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Woodstock 50 may relocate to Maryland’s Merriweather Post Pavilion in last-ditch effort to save festival

on July 25, 2019, 3:44pm

The tale of Woodstock 50 has gone from exciting to pathetic over the last few months. But for all the losses of financial backing and endless series of permit rejections, you have to give it to co-founder Michael Lang and his team for their blind belief that they can still make something happen. Amazingly, with barely three weeks left before the festival is supposed to take place, they’re making yet another last-ditch effort to hold some sort event: move it to Maryland’s Merriweather Post Pavilion.

According to The New York Times, Merriweather Post Pavilion has agreed in principle to hold Woodstock 50 on August 16th-18th. However, that’s all contingent on festival organizers actually being able to get artists willing to perform.

Not long after the news broke, Pollstar called up Seth Hurwitz of I.M.P., which operates the amphitheater. Hurwitz confirmed that there is a contract in place, but it will only go through “if they have a show to present along with a few details. If they have a real show than we have a real venue.”

Having “a real show” requires putting together a whole new lineup. Although the likes of Jay-Z, Miley Cyrus, Dead and Company, Chance the Rapper, John Fogerty, and more were part of the initial bill, none of them have been confirmed for this new version of the event. Artists’ contracts were for a concert at Watkins Glen, and while many have already been paid, they may not be required to perform at a different location. Woodstock spent a reported $32 million on its first lineup, and it’s unknown how much more they can afford.

What’s more, Merriweather already has a show scheduled for August 17th, with Smashing Pumpkins and Noel Gallagher’s High Flying Boards set to bring their joint tour to the venue. “Yeah, we do have a show in there,” said Hurwitz, “and we need to talk to them about maybe being involved or maybe we wouldn’t do [the festival] on that day.”

(Read: Faking Woodstock: Why The 2019 Resurrection Is A Bad, Bad Idea)

Hurwitz added that the shape of Woodstock 50 could depend on “how many bands they have, maybe it will end up one day or maybe it will end up being three days, who knows? Let’s see who they tell me is playing. That’s what I’m waiting for at this point.”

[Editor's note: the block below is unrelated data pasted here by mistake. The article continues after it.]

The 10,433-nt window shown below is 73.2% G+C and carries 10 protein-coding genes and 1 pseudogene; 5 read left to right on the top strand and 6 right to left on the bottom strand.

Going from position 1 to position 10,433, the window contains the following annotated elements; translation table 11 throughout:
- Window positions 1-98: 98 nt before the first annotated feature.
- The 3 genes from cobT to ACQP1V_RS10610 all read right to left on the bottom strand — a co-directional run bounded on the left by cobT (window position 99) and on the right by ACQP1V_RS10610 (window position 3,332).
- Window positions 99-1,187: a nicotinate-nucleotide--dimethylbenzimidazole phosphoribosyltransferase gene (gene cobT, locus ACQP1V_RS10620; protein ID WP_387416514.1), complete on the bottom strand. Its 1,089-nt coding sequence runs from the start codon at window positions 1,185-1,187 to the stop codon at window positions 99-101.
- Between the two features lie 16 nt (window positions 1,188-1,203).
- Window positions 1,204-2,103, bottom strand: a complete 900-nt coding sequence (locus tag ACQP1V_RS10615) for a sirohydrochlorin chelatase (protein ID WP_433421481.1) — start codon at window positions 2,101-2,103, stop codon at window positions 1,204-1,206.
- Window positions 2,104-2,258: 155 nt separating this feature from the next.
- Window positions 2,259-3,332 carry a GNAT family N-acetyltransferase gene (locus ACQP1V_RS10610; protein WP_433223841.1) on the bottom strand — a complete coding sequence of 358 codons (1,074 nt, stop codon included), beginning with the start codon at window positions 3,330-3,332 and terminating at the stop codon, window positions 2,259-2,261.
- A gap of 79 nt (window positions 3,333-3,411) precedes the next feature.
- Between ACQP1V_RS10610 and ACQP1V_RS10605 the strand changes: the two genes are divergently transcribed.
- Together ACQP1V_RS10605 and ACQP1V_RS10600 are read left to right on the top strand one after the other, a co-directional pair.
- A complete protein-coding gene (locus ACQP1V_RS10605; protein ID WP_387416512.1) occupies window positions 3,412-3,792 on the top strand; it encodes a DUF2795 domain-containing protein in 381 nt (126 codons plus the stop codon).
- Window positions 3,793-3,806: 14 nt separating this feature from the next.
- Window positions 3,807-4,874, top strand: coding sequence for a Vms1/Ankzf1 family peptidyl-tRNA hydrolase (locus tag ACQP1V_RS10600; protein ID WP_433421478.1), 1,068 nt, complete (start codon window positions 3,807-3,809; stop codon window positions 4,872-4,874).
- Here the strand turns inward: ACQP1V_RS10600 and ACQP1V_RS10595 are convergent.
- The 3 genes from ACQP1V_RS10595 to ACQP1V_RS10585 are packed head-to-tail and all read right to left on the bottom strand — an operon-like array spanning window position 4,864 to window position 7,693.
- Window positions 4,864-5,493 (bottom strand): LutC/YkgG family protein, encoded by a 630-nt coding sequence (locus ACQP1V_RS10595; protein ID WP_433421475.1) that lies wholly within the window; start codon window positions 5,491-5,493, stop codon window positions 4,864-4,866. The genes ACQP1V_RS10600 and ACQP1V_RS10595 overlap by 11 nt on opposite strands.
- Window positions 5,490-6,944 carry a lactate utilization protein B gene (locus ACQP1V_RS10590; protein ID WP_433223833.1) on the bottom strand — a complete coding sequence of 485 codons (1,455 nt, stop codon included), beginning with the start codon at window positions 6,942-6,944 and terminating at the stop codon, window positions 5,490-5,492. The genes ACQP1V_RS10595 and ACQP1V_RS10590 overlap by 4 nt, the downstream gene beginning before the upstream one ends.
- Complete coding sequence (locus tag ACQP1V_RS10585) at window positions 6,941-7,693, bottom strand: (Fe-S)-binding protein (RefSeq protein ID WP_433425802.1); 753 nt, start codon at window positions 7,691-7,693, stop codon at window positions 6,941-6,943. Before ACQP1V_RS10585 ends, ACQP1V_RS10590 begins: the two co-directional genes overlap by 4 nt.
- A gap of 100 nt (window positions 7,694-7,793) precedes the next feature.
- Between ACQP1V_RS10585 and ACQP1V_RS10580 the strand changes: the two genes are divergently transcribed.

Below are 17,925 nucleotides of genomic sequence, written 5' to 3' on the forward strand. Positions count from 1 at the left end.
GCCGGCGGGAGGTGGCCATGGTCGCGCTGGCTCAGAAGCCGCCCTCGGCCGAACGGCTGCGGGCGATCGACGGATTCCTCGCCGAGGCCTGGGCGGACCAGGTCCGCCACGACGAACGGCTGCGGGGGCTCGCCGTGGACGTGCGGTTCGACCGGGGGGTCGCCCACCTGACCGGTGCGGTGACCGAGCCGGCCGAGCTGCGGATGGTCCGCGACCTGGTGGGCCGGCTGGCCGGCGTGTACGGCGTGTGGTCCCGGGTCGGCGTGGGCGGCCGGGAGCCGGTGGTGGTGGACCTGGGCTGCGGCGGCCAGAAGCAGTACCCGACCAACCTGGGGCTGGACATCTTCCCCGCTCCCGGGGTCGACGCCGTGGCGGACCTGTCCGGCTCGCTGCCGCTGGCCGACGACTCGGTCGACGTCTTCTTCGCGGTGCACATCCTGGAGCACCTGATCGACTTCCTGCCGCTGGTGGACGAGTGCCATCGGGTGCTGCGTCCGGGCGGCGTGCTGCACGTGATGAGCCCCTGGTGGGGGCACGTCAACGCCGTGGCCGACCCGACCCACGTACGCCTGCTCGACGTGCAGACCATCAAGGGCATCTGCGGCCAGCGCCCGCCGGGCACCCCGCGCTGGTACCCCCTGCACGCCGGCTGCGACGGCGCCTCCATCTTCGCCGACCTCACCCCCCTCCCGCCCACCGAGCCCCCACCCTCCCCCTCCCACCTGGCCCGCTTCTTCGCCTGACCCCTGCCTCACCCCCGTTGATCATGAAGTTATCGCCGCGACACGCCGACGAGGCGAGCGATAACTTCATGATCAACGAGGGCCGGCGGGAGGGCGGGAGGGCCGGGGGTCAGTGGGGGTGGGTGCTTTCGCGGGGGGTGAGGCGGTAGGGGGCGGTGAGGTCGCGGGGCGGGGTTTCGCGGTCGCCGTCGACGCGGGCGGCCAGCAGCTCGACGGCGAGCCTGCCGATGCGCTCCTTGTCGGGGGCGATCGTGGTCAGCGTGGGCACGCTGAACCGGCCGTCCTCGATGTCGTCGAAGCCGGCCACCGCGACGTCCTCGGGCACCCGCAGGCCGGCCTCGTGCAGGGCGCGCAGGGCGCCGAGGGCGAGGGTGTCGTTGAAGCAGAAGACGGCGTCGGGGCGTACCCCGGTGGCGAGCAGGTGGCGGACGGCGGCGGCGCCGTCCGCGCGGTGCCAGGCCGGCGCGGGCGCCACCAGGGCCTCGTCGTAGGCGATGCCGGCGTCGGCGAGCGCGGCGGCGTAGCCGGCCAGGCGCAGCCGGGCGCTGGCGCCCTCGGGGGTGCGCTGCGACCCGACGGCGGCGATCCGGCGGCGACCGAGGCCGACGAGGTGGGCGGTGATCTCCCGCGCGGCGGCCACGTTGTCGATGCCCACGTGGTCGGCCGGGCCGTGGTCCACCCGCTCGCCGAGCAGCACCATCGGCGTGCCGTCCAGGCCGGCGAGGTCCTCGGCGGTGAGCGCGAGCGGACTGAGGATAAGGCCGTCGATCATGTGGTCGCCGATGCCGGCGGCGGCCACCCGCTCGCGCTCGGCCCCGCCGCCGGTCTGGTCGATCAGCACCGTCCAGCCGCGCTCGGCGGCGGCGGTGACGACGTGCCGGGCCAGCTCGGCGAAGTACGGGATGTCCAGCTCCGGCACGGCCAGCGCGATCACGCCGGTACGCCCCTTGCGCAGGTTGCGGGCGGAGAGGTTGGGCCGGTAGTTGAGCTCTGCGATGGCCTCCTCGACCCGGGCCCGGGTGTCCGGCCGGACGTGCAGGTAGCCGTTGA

If Woodstock 50 does end up going down at Merriweather, it will be a much different event than initially planned. Located 20 miles outside Baltimore, Merriweather Post Pavilion is considerably smaller than the first proposed site in Watkins Glen, New York. It can hold 32,500 concertgoers on Saturday and Sunday, but since it’s situated in a “functional town that people work and live in,” Friday numbers are typically reduced.

Still, holding Woodstock at the amphitheater has its perks. Merriweather has successfully hosted festivals like Virgin Free Fest and Sweet Life in the past, and two stages are already in place. Permanent parking, food service, and bathroom facilities that are present on site would go a long way to solving some logistical issues. Even better, since it’s a fully operating venue, organizers wouldn’t have to deal with securing permits.

News of the potential Merriweather move comes just three days after a secondary location, Vernon Downs in Vernon, NY, rejected Woodstock’s permit application for a fourth time. Plans to hold the fest at Watkins Glen International raceway fell apart in April, causing former investors Dentsu Aegis Network to pull out.

Three months of drama later and barely three weeks out from the event, it’s astonishing that Woodstock 50 could still be a real thing — albeit in a much different form than originally envisioned. Perhaps it’s serendipity; the 1969 Woodstock was forced from its intended location just four weeks before it began. Lang scrambled to secure a second venue, just as he’s done once more five decades later. Hopefully they can get the logistics in better order this time, if they even have a concert at all.